Indiensolidaritet, Sweden, August 28, 2012
Interview with G.N.Saibaba in Varberg Sweden, 14-15th April 2012
Indiensolidaritet: Can you say something about the political work you do in India?
From the year 2009 onwards Operation Green Hunt began, the Indian state’s genocidal war on the poorest of the poor in India. All of us in our organization RDF work with other parties, groups, democratic organisations and individuals to raise our voice collectively and unitedly against the present military onslaught on the people and the extermination campaign against the people of India. We see this massive military operation as a continuation and the latest addition in the war waged by India’s ruling classes against the people of the subcontinent for last many decades be it in Kashmir, North East, Punjab, and now in central and eastern India. So we are at one level involved in the basic struggles of the people and at another we are working along with a large network of political forces and carrying out a countrywide campaign against Indian state’s anti-people policies, particularly Operation Green Hunt.
Indiensolidaritet: The way we see it, there are two lines regarding solidarity work in Europe. One line is trying to unite people on an anti-imperialist and anti-feudal basis and another one focuses more on Maoism. What do you think about this?
Saibaba: Yes, there is this perception and understanding of how to develop the solidarity movement for the peoples‚ struggles and the particularly the military attack on the people that is going on in India. So what I can see is that there are large sections who think that the large sections of the people of India and the larger confrontation is more important to focus on, to tell the world outside India. There is another section of organizations which hold that the present campaign by the Indian state is targeting the revolutionaries in India and therefore the revolutionaries should be supported directly. What is important today is that the people of India, the poorest of the poor 80 percent of the country who live an extremely perilous existence, are looking forward to a basic change in their lives. The poorest section of humanity in the world therefore is waging a defiant struggle in India under the leadership of the revolutionary Maoists who are from among their own. So if you take the larger picture of what is happening in India, you can see that this is a great resistance against the loot of the land and minerals by the corporate sector. Monopoly capital in its desperation to dominate the world’s resources would like to overcome its crisis by exploiting the cheap raw materials in India and other oppressed countries. It’s an attempt by the imperialists, by monopoly capital on the world scale, to transport their burden of the economic crisis upon the shoulders of the poorest of the poor in India.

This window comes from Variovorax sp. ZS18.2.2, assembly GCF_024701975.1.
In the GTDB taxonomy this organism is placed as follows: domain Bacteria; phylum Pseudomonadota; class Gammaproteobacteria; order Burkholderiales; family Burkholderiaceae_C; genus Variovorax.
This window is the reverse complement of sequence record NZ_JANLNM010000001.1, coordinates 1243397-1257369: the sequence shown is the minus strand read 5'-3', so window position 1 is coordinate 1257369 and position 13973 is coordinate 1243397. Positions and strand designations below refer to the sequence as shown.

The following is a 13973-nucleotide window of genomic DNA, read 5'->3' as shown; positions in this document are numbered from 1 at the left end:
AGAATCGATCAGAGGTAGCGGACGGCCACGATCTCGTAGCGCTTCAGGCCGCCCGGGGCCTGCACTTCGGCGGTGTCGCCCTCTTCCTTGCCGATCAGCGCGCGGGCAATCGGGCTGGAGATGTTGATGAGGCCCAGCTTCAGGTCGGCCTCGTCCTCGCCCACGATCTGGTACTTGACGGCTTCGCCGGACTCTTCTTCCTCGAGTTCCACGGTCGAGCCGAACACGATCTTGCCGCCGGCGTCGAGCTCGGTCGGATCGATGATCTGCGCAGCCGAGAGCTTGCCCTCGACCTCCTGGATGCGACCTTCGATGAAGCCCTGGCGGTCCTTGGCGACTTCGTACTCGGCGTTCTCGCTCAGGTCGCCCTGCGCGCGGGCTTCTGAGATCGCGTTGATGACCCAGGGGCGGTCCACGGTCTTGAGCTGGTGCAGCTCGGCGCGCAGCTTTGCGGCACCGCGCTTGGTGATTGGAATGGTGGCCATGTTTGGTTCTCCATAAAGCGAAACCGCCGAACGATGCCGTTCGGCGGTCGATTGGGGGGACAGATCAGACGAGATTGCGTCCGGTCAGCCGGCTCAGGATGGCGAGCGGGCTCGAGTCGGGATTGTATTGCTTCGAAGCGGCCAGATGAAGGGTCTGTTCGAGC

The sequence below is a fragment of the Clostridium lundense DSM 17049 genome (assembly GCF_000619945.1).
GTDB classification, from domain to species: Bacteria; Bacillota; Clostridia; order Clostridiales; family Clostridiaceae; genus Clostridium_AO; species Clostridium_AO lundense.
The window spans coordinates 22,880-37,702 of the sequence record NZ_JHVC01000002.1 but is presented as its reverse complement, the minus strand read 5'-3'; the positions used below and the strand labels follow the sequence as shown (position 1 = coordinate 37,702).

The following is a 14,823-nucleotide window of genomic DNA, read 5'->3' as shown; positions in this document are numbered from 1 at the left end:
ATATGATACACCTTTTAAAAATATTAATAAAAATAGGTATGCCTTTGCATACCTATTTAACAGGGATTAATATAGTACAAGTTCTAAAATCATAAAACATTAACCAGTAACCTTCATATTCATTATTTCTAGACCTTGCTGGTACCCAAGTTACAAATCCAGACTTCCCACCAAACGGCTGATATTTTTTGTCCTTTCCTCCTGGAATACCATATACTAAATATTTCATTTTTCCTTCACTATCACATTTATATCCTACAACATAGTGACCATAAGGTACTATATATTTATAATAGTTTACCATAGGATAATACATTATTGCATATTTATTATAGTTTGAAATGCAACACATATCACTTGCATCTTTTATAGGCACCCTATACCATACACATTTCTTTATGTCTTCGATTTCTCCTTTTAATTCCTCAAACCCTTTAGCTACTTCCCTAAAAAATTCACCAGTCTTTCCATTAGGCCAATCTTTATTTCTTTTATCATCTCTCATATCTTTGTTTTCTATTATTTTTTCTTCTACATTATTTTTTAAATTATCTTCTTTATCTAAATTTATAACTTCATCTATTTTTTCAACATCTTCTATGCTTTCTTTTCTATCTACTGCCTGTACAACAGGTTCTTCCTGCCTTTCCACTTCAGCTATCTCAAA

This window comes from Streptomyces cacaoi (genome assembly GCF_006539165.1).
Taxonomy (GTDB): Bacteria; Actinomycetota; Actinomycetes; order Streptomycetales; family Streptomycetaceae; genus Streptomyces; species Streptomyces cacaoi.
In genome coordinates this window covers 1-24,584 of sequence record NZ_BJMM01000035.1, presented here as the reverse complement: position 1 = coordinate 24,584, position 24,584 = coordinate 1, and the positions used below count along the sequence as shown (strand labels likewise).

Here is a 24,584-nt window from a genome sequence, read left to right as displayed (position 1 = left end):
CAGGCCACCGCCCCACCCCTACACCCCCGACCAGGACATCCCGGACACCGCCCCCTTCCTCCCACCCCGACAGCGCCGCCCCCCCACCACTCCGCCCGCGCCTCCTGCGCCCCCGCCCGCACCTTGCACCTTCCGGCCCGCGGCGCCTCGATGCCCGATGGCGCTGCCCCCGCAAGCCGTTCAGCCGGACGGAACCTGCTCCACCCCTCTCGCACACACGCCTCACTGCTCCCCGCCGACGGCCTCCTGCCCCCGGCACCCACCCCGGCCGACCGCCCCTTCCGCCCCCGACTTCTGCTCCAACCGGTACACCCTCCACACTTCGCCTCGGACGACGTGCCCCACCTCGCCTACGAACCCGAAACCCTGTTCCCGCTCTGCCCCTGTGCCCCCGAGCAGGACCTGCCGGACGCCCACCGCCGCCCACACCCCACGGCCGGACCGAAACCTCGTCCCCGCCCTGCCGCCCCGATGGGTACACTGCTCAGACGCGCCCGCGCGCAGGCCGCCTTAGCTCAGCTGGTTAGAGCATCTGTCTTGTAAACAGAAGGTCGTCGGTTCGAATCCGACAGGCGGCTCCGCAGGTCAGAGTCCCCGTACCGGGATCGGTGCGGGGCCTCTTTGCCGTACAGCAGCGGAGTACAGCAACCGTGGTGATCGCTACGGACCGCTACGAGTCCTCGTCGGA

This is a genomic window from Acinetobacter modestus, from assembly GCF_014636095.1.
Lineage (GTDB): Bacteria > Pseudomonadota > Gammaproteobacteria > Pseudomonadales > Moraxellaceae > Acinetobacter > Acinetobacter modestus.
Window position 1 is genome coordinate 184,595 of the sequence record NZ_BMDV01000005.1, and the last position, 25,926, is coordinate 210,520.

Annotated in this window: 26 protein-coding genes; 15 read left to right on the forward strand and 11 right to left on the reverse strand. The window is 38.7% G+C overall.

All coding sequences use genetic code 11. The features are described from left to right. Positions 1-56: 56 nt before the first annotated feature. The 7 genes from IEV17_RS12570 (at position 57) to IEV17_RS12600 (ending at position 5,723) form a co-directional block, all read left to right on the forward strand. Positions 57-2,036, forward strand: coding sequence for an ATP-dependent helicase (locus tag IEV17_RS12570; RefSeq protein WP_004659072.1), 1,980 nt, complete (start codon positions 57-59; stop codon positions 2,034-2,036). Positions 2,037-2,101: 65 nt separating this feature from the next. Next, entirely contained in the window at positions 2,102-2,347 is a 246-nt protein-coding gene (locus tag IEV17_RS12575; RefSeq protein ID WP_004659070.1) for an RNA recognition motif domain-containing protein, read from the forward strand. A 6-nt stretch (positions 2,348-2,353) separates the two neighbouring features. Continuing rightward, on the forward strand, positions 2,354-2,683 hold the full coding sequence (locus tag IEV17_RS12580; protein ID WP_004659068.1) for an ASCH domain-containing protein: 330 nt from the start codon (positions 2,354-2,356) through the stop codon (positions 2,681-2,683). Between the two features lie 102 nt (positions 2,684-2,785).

Removing the people from their homes and hearths has become pertinent for the corporations backed by the government to capture the valuable mineral resources which are estimated to a value of several trillions of dollars. So the resistance movement is built up by the indigenous people, the poorest of the poor, the millions and millions of the wretched of the earth. To crush this movement and to silence all the people the Indian government has sent more than 250,000 armed personnel to these regions backed by its air force and navy. You therefore can see the importance of the struggle. Of course the revolutionary forces are involved. They work in these areas and organise the people, but the question is much larger. It is an anti-imperialist struggle of the people, led by the revolutionary Maoists. This is a larger question because this resistance exists not only in the central and eastern parts of India where the Maoist movement has a strong presence, but extends to every part of India even where the Maoists are absent. Continue reading